The Castle of Lipari
As soon as you arrive to Lipari it is hard to avoid the sight of the 15th century mighty wall of Castello. . The castle’s area had been populated from the Neolithic era (4000 B.C.), and every civilization which settled there left an indelible print upon the area’s architecture. The archeological excavations have pointed out the overlap of the cultures , following each other during the centuries, a true paradise for the archeologists. The castle is surrounded by a long wall, built by the Spanish under Karl V domination around the middle 1500. Karl V , after the incursion of Barbarossa in 1544, with the consequent deportation of the greatest habitants’ part, decided to grant the city a reliable defensive system. The enter door leads to a gallery at exit, where an iron shutter was closed, and thanks to the existent trapdoors, boiling oils were poured. The first building to see is the Church of Santa Caterina, already dismissed, built between XVI and XVIII centuries, with the cross nave. The castle has other religious structures; between them the Chiesa dell’Addolorata dating back to the 16th century, with a richly decorated Baroque façade; further there is the Chiesa dell’Immacolata built in 1747. In front of the Church of Santa Caterina two wide excavation ditches show the rests of huts dating back the Bronze Age and being a part of a Greek-Roman urban plant. Next to the excavations there is Concordato staircase, built in the 10th century to connect Saint Bartholomew’s Cathedral to the urban center.
Saint Bartholomew’s Cathedral, the main archipelago’s place of cult showing all its majesty, was re-built upon the ruins of antique pagan temples during the Hellenic Age, and then decorated more times. The last re-edification occurred as a consequence of the pirate’s Barbarossa invasion, who heavily destroyed the structure. Nowadays the church is presented as a Neo-baroque style, in its external part, and is neared by a bell tower. The interior of three naves, with the cross vault, is depicted with the episodes of Old Testament; it is also possible to admire the silver Statue of Saint Bartholomew, patron of the Aeolians, and the main archipelago’s icon of cult. From the Saint Bartholomew’s Cathedral you can reach the cloister of the antique Norman Abbey, of which only three sides were preserved because one of them was used during the construction of the right nave after the amplifying.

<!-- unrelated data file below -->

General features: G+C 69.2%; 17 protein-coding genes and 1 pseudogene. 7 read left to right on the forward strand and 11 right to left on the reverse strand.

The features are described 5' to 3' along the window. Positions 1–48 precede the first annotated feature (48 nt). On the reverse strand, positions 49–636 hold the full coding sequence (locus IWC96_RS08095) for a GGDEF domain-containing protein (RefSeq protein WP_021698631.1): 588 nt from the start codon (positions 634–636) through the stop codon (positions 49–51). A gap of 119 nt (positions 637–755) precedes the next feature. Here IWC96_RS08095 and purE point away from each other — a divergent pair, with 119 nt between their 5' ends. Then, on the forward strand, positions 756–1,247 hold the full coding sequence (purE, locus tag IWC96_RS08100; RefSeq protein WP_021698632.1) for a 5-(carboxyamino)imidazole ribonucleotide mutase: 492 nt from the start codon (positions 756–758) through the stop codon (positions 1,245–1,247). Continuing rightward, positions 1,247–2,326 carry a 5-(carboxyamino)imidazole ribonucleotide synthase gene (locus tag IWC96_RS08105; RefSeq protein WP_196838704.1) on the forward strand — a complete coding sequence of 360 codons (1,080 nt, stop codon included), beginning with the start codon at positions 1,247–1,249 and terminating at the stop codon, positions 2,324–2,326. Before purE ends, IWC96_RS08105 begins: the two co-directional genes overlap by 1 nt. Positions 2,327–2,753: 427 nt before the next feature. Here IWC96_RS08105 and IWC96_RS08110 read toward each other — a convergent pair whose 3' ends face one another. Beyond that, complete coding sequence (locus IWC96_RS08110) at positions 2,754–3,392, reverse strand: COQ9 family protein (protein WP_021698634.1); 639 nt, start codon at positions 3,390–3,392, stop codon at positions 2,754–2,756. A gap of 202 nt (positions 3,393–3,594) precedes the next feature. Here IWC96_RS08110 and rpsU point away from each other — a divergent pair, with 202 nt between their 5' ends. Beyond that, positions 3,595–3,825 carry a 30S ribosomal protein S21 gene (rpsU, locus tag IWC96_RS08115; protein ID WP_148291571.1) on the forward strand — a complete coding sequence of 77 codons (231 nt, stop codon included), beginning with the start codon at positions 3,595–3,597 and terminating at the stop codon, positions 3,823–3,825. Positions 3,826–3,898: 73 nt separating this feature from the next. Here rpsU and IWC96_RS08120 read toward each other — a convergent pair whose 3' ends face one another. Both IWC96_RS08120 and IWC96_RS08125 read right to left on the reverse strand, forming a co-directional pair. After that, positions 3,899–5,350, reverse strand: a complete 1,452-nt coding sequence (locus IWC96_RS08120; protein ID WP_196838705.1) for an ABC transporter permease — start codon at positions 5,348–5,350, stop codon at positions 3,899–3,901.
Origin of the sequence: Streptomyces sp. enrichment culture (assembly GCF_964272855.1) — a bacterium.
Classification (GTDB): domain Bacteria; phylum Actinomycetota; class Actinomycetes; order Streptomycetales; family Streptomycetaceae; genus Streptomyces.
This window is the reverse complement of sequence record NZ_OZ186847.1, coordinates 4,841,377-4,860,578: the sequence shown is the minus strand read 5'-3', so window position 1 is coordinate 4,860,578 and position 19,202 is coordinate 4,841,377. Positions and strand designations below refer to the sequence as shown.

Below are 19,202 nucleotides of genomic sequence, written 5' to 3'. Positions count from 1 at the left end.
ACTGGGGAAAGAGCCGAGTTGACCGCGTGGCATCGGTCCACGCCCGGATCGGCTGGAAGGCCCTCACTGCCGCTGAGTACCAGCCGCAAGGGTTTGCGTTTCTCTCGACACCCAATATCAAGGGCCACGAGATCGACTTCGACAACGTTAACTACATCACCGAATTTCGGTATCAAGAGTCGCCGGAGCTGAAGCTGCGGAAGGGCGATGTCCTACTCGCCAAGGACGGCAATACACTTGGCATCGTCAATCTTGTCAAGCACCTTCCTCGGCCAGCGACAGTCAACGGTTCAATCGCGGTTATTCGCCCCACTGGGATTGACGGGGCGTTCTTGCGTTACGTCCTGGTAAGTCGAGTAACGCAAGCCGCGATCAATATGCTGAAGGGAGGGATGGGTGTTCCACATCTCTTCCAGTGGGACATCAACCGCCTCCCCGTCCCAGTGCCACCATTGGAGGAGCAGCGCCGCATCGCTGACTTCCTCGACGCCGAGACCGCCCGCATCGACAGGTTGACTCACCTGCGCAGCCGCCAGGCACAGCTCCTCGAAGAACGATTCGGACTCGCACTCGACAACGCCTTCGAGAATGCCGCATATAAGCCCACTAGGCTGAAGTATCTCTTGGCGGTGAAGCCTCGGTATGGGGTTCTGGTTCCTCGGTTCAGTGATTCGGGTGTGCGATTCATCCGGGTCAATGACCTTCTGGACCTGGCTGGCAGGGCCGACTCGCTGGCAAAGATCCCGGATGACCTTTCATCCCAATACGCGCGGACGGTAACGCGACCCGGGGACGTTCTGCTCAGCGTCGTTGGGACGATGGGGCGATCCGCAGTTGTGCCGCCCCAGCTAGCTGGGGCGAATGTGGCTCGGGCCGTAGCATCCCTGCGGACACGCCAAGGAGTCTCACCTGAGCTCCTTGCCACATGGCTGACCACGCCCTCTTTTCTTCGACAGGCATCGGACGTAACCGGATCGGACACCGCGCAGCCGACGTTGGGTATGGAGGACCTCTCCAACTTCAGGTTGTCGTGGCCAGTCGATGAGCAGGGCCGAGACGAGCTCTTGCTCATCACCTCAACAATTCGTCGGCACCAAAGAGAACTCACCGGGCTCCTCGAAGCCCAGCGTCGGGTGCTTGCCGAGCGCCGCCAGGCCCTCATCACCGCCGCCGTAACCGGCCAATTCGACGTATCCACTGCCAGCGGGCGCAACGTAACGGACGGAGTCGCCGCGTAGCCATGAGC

On the south-west coast you can observe a Greek model reproduction of the Greek Theatre realized in 1976, which offers a suggestive background, with the view on Marina Corta port. Next to this area there is an archeological park , where Greek Age sarcophagi, found in Diana necropolis, are collocated. On the east part of this area there is a small Church of Santa Maria delle Grazie, constructed between the 12th and the 18th centuries upon the ruins of the already existent place of cult. Dulcis in fundo, in the castle’s area there are various halls of the Archeological Aeolian Museum: Bernabo Brea.